The title-page of the 1819 edition noted that "among many other interesting things, the Scriptural Doctrine respecting the divinely instituted and honourable state of Matrimony is explained and defended, in opposition to the popish errors of monastic seclusion and inforced celibacy."


The French Protestant emigré bookbinder and printer Thomas Vautrollier otherwise has no connection with John Foxe's publications, but he did have a speciality in translations of Luther: "More singular still was Vautrollier's initiative in publishing a series of the work of Martin Luther, in most cases the first editions of Luther's biblical commentaries for many years. To Vautrollier falls much of the credit for keeping Luther in the public eye during an era when Calvinist theology ruled the roost." (ODNB). As Foxe noted of Luther's works in his preface, "many hitherto either hath not bene redde, and so not throughly knowne, or of a great number hated and maligned, or of some lightly regarded, or peradventure misiudged."


Late 16th-century English gilt-tooled vellum bindings are unusual but not unknown. It is possible that the binding is slightly later than 1577 but it is certainly the volume's primary binding. 


Provenance: 1: Bound for "Da. Wall", David or Daniel Wall, with his gilt initials on covers and a manuscript 12-line presentation poem in his hand to the front flyleaf; a few pencil dashes and brackets in the margins (only up to p. 24). Wall remains unidentified - noone fitting his name matriculated at Oxford or Cambridge or was admitted to the Inns of Court but he was clearly a competent poet. There may be a connection with Emmanuel College, Cambridge and the Mildmay family. Emmanuel was founded in 1584 by Sir Walter Mildmay to train "godly ministers" along puritan lines.  2: General John Fane, 11th Earl of Westmorland (1784-1859), with manuscript paper label "The Earl of Westmoreland / 1856", on the front pastedown. Probably in the Fane family library at Apethorpe Hall, Northamptonshire, from a very early date. Sir Walter Mildmay's granddaughter and heiress Mary married John Fane, later 1st Earl of Westmorland, in 1599 and brought Apethorpe, and a number of Mildmay family books, to the Fane family. Probably at Apethorpe until the late 1880s / 90s when there were large dispersals at auction. 3: James Stevens Cox, F.S.A. (1910-97), bookseller and bibliophile, with his pencil note on the front pastedown identifying the owner as David Wall and with price £7/7/-; thence by descent.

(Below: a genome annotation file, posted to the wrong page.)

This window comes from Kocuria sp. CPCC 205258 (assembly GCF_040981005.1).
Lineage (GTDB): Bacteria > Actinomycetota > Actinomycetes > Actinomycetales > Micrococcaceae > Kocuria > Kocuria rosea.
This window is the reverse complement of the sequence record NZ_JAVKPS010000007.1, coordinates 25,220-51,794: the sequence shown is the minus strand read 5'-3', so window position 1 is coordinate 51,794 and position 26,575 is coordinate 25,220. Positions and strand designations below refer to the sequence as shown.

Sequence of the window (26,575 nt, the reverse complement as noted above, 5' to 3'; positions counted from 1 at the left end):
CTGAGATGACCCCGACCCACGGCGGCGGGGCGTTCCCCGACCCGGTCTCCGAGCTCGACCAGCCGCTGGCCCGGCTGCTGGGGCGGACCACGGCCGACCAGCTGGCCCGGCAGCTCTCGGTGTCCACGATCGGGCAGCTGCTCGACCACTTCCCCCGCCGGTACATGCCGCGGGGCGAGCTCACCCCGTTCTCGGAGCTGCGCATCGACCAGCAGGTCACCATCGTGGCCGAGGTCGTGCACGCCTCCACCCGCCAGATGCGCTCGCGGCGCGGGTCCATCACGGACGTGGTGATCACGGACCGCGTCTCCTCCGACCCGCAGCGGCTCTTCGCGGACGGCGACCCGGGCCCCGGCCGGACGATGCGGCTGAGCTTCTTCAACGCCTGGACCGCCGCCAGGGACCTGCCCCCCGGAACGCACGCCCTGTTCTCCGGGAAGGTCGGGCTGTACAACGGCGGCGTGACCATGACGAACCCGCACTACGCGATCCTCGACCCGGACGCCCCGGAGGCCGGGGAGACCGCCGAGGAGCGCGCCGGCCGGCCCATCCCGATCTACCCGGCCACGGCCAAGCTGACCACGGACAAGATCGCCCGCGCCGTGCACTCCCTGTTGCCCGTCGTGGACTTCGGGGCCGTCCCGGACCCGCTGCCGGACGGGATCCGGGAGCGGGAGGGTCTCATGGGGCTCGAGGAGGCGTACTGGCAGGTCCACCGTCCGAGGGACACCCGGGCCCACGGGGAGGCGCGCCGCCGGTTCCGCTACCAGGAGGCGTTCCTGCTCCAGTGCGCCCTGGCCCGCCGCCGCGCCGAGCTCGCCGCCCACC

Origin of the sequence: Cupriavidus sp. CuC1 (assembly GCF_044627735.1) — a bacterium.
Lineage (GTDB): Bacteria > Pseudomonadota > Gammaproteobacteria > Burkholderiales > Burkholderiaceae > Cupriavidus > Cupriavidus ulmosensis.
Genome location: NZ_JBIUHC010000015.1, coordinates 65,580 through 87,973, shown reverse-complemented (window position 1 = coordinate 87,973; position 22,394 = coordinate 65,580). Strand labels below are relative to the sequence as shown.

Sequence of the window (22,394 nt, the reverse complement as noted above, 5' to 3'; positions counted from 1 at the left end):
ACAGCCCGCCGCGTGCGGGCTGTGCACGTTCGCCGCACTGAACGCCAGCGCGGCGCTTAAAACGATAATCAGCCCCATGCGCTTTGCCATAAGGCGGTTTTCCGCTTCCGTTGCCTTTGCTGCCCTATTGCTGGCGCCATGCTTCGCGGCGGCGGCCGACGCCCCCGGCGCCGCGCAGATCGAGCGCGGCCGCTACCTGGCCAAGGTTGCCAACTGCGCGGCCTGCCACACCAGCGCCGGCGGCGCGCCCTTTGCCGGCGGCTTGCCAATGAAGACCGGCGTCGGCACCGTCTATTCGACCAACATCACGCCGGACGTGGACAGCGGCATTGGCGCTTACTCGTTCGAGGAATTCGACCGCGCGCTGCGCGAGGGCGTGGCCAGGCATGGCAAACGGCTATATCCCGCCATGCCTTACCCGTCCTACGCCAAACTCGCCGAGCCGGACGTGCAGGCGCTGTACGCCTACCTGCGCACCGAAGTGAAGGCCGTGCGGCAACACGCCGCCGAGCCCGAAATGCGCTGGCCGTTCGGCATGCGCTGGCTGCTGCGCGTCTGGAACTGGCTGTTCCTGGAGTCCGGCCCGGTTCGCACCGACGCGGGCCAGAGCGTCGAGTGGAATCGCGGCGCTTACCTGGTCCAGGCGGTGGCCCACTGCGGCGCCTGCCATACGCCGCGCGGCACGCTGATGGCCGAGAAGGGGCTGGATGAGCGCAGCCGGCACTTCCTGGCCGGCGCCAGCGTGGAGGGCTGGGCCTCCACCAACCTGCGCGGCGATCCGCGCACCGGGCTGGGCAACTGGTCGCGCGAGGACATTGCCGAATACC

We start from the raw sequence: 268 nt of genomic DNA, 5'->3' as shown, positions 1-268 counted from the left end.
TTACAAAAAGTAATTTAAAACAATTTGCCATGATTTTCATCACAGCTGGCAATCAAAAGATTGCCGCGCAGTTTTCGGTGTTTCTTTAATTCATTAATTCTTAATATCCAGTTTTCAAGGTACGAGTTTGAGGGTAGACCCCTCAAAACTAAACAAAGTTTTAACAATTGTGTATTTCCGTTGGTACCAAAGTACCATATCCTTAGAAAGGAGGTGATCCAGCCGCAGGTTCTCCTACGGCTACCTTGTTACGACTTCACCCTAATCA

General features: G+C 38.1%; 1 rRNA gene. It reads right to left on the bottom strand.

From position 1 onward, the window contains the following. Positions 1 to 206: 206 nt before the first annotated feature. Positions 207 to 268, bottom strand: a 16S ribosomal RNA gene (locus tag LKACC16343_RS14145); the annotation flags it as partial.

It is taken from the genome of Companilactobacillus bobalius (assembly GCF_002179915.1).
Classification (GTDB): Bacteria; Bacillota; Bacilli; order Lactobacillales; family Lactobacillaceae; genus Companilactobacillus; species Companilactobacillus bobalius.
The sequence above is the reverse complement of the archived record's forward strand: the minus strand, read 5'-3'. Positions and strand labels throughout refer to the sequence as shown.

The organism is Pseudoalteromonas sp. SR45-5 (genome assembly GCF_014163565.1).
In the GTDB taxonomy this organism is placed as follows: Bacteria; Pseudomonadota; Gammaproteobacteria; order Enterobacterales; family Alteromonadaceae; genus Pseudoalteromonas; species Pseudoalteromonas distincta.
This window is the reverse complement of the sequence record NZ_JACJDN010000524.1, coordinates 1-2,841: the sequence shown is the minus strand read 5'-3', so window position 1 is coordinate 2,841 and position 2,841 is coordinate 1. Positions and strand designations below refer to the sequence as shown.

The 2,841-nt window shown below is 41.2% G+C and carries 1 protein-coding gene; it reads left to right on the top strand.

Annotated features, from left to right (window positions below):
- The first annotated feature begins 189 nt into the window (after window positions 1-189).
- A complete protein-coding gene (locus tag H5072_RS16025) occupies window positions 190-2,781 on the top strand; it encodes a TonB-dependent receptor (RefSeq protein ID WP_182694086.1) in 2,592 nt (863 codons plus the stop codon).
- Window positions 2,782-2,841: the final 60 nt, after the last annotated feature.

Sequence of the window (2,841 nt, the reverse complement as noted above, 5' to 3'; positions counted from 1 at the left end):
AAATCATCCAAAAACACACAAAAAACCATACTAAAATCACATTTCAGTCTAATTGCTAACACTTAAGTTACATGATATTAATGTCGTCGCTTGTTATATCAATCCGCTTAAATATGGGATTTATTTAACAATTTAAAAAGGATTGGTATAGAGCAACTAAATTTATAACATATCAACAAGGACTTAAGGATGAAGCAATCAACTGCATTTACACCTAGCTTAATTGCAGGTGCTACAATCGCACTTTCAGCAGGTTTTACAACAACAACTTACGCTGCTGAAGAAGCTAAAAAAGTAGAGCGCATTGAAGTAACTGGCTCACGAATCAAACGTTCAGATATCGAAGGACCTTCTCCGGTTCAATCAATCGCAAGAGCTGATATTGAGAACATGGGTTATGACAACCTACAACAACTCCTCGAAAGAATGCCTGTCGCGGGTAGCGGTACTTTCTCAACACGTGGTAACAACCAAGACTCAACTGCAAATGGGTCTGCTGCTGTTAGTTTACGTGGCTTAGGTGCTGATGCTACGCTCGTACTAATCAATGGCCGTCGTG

The poem is an original composition and does not appear in the online Union First-line Index of English verse.


The [?gramed (grieved / vexed, Obs.)] faythe graven in ye harte

of her whom you yor selfe dothe move

continually by Just desarte

can not lyghtly thence remove

and as the vertues that I fynd

hathe only butt this faythfull knott

So surely tyed nothinge shall unbynd

& thinke that waver will I not

thoughe hap in pease shall us denyd

mistrust not till just cause you fynd

let it suffyces that I am bent

on to remane & so to end

yor assured in all goodwill

Da. Wall.


Stock Code: 218895